A Letter to the Prime Minister

Commentary, Agriculture, Robert Sopuck

To the Right Honourable Paul Martin, Prime Minister of Canada:

Dear Mr. Martin,

Just thought I’d send along some advice from the Canadian Prairies in this difficult time for you. Remember that the Chinese symbol for crisis is composed of the symbols for “chaos” and “opportunity.” Every crisis has within it the seeds of opportunity.

You are probably mulling over some fairly unpalatable options, and I suspect you are surrounded by the usual crowd of “spin doctors” who seem to be permanent fixtures in today’s political world. They are urging this communications strategy, that political fix, this message and on and on, without any appreciation of the real issues facing the country. But this is what happens when political and media elites allow themselves to be isolated in their ivory towers.

In the spirit of presenting strategic options, I’ll give you another. Why don’t you adopt a “damn the torpedoes” strategy and simply do the right thing? Why not fix what is broken? In our system you can, with the stroke of a pen, reverse a number of very bad policies and programs.

You have worked very hard to become leader of the Liberal Party and Prime Minister and undoubtedly you want to do the right thing for Canada. In spite of your vaunted agenda for cities, you own a farm and have a deep and abiding concern for the views of rural people. At least that is what you said on CBC’s Cross Country Checkup when a caller asked you about the failed gun registry.

In the spirit of “doing the right thing” – while you still can – here is a shopping list of suggestions that should go a long way to helping rural Canada, and none of them involves mindless buckets of subsidies for the regions:

1. Abandon the gun registry with its cost overruns and stultifying bureaucracy which, more importantly, does nothing to stop crime. When you kill the registry, announce that the funds saved will be used to hire more officers on the street. Slam dunk.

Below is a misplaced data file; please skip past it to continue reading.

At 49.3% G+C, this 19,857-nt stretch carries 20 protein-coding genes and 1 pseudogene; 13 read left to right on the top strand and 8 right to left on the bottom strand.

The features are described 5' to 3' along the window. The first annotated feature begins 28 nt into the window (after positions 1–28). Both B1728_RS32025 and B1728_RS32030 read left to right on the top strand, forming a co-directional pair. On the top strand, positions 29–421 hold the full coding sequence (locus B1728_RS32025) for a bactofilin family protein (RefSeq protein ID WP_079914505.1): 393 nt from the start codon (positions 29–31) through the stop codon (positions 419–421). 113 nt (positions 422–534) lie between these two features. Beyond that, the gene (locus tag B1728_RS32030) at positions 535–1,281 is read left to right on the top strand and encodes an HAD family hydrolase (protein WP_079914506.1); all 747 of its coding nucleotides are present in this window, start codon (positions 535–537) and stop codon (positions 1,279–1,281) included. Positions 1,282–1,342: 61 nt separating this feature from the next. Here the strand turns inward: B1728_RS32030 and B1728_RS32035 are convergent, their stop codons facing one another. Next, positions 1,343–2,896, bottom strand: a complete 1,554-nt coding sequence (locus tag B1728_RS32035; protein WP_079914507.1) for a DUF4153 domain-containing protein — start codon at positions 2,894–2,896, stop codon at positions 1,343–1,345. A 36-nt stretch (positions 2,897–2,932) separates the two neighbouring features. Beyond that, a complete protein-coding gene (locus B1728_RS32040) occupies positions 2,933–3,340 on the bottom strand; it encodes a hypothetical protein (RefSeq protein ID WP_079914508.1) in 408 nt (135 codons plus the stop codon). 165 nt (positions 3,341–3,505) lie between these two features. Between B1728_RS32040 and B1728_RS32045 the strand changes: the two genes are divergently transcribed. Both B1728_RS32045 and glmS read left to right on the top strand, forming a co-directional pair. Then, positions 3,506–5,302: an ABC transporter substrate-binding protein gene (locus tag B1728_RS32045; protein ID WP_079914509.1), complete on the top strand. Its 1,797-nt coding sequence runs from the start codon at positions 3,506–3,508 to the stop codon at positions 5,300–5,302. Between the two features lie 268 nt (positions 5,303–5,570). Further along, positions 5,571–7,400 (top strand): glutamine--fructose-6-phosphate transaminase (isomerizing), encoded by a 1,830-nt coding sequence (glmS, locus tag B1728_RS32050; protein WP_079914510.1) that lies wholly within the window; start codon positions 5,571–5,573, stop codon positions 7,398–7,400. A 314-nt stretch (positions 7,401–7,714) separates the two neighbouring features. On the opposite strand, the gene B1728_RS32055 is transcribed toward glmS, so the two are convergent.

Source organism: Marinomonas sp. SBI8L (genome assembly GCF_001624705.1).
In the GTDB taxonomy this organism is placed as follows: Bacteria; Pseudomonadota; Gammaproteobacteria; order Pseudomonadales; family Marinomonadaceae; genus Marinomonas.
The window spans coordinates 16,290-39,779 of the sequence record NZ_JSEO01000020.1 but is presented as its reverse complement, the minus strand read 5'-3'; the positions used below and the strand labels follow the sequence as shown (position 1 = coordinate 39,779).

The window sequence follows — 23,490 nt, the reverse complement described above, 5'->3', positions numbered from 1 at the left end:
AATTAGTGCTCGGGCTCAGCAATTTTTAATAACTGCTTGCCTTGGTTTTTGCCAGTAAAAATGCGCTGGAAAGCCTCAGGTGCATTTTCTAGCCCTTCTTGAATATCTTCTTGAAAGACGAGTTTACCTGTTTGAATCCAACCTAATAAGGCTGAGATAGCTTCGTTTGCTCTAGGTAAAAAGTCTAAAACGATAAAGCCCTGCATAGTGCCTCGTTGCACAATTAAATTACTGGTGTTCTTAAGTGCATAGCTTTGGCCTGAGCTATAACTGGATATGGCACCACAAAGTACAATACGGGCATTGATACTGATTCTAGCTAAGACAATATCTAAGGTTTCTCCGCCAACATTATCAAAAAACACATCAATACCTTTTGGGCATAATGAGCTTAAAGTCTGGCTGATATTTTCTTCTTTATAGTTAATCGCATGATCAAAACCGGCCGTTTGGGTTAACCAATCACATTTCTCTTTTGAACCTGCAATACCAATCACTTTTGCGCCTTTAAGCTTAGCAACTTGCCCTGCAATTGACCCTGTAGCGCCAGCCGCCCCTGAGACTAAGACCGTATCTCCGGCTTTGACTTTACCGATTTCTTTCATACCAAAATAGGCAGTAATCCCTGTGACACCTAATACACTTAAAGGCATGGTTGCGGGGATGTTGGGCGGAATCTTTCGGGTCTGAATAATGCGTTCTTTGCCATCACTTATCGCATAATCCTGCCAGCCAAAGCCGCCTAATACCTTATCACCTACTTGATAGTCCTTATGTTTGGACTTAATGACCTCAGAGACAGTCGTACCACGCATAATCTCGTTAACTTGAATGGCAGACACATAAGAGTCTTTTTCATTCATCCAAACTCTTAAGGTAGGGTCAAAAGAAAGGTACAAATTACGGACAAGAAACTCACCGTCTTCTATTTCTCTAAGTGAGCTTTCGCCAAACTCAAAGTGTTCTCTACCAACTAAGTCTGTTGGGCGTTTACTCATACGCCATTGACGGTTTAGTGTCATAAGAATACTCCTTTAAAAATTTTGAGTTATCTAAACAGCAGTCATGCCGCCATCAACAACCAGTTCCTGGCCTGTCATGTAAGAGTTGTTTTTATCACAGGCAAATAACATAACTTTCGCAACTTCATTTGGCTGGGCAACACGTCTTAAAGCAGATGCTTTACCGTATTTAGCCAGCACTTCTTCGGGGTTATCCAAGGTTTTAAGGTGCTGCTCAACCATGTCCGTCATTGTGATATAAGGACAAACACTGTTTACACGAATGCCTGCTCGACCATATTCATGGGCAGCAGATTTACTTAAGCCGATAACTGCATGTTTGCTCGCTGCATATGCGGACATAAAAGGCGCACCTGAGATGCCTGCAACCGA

2. Eliminate the new fisheries enforcement program being run by the Department of Fisheries and Oceans. Not only is it outrageously expensive ($60 million over 3 years), it is slowly strangling rural community development. Why not turn those DFO staff loose on the landscape to fix real problems out there, as opposed to being enforcers of ridiculous rules for drainage ditches? There’s a novel idea, actually solving problems.

3. In the same vein, please return the Prairie Farm Rehabilitation Administration to its former role as an agency that helps rural people. The higher-ups in your Agriculture Department are doing their best to kill PFRA and must be stopped.

4. Mandate a “dual marketing” experiment for the Canadian Wheat Board. Let the agency’s staff test their proven skills in a consensual format.

5. Send a strong signal to the United States that Canada will now cooperate fully with them in matters of global security and defence. Increase the defence budget.

6. Get invited to George Bush’s ranch in Texas and work to get cattle moving again across the border. Make improved relations with the U.S. your highest priority.

7. Remove the federal government entirely from areas of provincial jurisdiction (see DFO point above).

8. Make sure that Bill C-10, the proposed animal cruelty act that died on the order paper, stays dead.

9. Please, please, clean house at the highest levels of the civil service, which has lost respect for the hard work that underwrites its revenues.

10. Finally, listen to your Rural Caucus.

I hope you find these ideas useful.

Yours truly,

Robert D. Sopuck

Director, Rural Renaissance Project, Frontier Centre for Public Policy